Penta El Zero M, Rey Fenix, And The Desire For More
The Lucha Bros speak on work ethic, leaving their initial home of AAA, and taking their love for lucha libre around the world.
WORDS AND PHOTOS BY ADAM SCHWARTZ & KEVIN QUIROZ
When Lucha Underground debuted in 2014, it was a major leap for Mexico's AAA in their quest to expose their product to an American audience, something they had been attempting for years. The program, featuring a variety of AAA talent, introduced a slew of luchadors to a new world of fans, many of whom latched on to Lucha Underground's unique take on wrestling storytelling and rapidly embraced the unfamiliar members of its roster as part of a needed expansion of the American wrestling landscape. Several years later, few have managed to expand beyond that platform in the way that brothers Rey Fenix and Penta El Zero M have.
Shortly after they became common names in the mouths of wrestling fans during the first season of Lucha Underground, Penta and Rey Fenix, took advantage of lenient AAA contracts that allowed them to accept bookings from independent companies worldwide. Driven by an intense passion for lucha libre and the drive to break any barriers that hold them back, they went out on the road with something to prove, delivering matches that ultimately elevated them beyond the scope of those companies and cemented them as mainstays on the global wrestling scene.
In the lucha tradition of secrecy, there is little information available about the pair, and the information that does exist often appears to come from unconfirmed sources. When asked about some of the more basic bits out there, the brothers were aware that their backstory is widely misunderstood. Their father was not a luchador, nor were they trained by Teddy Hart, despite his claims. As the conversation progresses, however, comes the thought that perhaps this kind of detail is not necessary to the narrative of the Lucha Bros as much as their known accomplishments, their unbridled desire for success, and the building blocks it took to get here.
This interview was conducted primarily in Spanish and has been translated.
You just had one of the most anticipated matches of PWG’s Battle of Los Angeles weekend in which you teamed with Flamita against The Elite. You've wrestled the Young Bucks many times, but never crossed paths with Kenny Omega, right?
REY FENIX: No, never. First time. I feel good. I’m proud of myself. I know The Elite are three of the best in the world. I think we had a great match. I feel comfortable with my work. I feel good about my team, my brother, and Flamita. Flamita is a fucking amazing guy. I feel so proud of my team. I don’t think it was an easy match for the Bucks and Kenny Omega. It’s always a pleasure to wrestle the Young Bucks, and now with Kenny... I feel now, after last night, that I can hang with the best in the world.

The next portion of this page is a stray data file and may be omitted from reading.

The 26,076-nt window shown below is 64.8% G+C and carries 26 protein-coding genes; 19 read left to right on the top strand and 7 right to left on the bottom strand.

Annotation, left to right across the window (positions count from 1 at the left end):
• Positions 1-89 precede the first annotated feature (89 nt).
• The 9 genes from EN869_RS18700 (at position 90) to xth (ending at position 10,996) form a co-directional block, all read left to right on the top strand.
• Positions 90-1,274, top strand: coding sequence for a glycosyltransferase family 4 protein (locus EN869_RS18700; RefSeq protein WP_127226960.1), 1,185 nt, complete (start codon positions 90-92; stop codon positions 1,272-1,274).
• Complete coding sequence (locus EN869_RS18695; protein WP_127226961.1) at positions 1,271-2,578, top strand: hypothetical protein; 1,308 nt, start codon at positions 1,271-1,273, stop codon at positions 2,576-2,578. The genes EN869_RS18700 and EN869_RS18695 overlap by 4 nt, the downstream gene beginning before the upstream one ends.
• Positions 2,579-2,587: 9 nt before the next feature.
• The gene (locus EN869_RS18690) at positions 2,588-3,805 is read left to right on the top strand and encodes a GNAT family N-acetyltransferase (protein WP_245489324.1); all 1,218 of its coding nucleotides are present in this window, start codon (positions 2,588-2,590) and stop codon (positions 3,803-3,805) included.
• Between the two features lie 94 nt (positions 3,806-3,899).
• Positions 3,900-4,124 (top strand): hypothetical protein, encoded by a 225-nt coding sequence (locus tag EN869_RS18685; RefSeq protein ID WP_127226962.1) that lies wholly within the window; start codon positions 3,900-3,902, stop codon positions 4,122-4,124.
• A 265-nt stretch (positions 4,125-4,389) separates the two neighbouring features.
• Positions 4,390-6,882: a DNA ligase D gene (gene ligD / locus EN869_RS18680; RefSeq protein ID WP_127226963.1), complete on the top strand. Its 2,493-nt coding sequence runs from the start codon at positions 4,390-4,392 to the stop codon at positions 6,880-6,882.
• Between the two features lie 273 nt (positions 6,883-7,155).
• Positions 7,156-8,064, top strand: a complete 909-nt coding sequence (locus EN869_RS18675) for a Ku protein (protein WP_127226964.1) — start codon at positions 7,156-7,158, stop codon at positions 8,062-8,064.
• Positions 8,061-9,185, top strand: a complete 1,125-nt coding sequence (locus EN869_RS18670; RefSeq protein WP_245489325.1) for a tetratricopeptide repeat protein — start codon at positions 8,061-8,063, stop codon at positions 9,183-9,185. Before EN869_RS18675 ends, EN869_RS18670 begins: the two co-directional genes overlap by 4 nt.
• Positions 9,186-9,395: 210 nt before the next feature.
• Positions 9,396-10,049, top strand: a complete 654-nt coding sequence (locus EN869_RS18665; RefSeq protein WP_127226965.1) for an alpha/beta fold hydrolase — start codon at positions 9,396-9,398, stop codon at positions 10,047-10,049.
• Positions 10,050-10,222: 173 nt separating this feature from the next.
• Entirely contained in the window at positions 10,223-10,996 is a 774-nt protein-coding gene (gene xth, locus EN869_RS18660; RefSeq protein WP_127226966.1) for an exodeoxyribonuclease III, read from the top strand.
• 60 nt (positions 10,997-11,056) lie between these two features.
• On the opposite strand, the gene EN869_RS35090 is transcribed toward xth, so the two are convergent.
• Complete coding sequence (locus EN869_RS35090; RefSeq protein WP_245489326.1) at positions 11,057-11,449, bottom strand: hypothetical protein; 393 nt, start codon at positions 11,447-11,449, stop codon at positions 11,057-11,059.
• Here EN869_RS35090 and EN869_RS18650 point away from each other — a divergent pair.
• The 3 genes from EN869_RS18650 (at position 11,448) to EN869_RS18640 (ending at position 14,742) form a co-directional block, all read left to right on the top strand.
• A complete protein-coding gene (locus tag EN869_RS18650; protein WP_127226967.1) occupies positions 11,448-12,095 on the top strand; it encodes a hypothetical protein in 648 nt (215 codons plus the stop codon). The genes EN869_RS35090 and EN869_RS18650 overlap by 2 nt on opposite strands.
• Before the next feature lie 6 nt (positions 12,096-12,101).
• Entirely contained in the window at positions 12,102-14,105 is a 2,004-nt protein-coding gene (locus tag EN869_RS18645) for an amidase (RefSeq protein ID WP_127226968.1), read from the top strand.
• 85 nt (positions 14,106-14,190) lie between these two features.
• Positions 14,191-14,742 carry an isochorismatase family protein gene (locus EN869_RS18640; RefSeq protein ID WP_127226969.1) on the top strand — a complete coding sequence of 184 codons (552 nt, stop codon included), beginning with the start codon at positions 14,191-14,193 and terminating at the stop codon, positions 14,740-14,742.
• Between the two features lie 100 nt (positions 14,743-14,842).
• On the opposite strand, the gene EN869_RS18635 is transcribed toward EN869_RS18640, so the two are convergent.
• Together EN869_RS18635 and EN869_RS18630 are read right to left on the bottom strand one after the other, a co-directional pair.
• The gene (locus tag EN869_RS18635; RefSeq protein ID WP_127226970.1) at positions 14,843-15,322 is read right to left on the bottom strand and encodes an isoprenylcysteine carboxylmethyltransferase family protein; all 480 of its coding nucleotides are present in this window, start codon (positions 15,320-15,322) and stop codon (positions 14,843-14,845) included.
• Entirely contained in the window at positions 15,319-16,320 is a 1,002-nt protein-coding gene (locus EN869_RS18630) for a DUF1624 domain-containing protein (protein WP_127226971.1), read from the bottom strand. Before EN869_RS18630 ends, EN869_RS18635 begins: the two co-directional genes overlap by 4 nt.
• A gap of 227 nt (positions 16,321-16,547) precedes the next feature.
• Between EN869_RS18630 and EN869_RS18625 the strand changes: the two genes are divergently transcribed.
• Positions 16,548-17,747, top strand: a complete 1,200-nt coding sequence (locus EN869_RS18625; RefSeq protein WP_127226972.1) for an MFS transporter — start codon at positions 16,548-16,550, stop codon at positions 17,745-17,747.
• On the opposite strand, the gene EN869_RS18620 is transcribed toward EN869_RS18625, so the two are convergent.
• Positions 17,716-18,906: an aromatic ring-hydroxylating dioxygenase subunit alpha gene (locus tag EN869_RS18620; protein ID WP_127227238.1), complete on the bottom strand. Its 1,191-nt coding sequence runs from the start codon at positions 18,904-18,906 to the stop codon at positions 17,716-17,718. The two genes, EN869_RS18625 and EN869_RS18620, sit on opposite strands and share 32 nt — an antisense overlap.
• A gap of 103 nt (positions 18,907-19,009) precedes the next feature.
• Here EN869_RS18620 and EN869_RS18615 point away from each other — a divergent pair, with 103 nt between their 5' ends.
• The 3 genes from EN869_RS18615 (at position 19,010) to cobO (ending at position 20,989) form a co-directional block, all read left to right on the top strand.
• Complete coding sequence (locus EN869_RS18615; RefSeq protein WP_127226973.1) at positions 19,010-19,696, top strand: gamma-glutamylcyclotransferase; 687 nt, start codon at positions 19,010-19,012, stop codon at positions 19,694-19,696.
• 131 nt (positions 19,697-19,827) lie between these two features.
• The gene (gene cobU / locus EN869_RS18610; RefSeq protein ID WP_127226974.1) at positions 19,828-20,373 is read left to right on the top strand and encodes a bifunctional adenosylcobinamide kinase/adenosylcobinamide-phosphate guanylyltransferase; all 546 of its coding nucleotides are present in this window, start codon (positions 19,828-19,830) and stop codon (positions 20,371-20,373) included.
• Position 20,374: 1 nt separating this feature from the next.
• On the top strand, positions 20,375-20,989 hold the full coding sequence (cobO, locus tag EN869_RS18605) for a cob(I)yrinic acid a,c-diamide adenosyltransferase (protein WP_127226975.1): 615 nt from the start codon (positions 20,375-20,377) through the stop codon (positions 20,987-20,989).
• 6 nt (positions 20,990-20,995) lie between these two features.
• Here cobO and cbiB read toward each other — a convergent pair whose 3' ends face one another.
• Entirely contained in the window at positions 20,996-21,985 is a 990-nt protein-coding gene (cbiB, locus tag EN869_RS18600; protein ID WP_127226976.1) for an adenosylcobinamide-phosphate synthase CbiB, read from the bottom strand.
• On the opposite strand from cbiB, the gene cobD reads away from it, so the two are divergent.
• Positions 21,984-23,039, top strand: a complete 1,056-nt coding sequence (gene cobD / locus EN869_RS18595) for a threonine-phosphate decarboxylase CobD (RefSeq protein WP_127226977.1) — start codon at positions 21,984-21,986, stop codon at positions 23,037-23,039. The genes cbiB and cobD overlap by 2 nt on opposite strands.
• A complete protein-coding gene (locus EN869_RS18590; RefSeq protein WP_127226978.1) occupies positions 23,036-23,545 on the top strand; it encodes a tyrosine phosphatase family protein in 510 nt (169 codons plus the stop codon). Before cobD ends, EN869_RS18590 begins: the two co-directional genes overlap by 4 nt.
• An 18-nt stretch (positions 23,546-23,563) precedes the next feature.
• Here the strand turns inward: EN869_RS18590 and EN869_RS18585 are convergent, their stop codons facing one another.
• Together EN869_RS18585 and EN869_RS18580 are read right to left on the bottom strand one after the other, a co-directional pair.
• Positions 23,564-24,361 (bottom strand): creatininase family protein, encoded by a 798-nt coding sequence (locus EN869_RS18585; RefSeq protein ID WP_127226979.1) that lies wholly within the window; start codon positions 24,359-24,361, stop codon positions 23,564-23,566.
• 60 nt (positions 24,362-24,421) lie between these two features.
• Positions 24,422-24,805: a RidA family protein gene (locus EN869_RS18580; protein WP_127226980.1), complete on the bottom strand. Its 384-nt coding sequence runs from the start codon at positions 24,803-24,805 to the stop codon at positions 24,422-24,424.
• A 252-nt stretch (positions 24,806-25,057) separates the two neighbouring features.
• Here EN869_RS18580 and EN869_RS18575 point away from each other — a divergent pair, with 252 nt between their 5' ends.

PENTA EL ZERO M: This match was one that all the fans were excited for, one that all the wrestlers were excited for, and one that we, of course, were excited for. I think that this is what lucha and wrestling needs: matches that are interesting between guys like them and guys like us. Challenges like this are great for us, and bring a mash-up of styles that attract the fans into wanting more.
PWG is considered by many to be the Mecca of American indie wrestling, with fans traveling from all over the world for the BOLA weekend. How does the experience there compare to working in other companies, both in America and in other countries?
PENTA: They are all special. All the promotions in the US are special and unique, like AAW, PCW, etc. PWG seems to have the most tradition. Wrestlers all over the world dream of being at Battle Of Los Angeles, or even working one PWG show in their careers. In Mexico, there are thousands of wrestlers we know who would kill to work any show at PWG, let alone BOLA. We have been very fortunate to have worked for the best promotions in America, and I have always felt I need to give the fans my very best when we’re up against the best in the world, and we’ll continue to do that everywhere.
REY FENIX: Like my brother said, every company is special in its own way.
PENTA: We love them all very much, sorry to interrupt, but I want to make it clear that we have always been very grateful to anyone who has ever booked us, and all the promotions who have ever opened their doors to us. They are all different, too, even if the same wrestlers are at AAW and PWG, they each bring something different.
FENIX: PWG is very special to us. They have given us a lot of opportunities. This is our third BOLA, and we’ve done other shows like Head Like a Cole and Only Kings Understand Each Other. They have a big place in my heart. We love wrestling and lucha. It’s our passion. It’s real life. We don’t care what company we’re working for, or what opponent we may have the moment. In the ring is what’s special. PWG has given us a lot of those moments, and we’ve had some incredible fucking matches, and we are very happy for that.
You guys made a name for yourself by facing each other all over the world, but now you’re frequently performing as a tag team. What do you find to be the main differences between the two scenarios?
FENIX: We started training on the same day. We debuted on the same day.
When was that?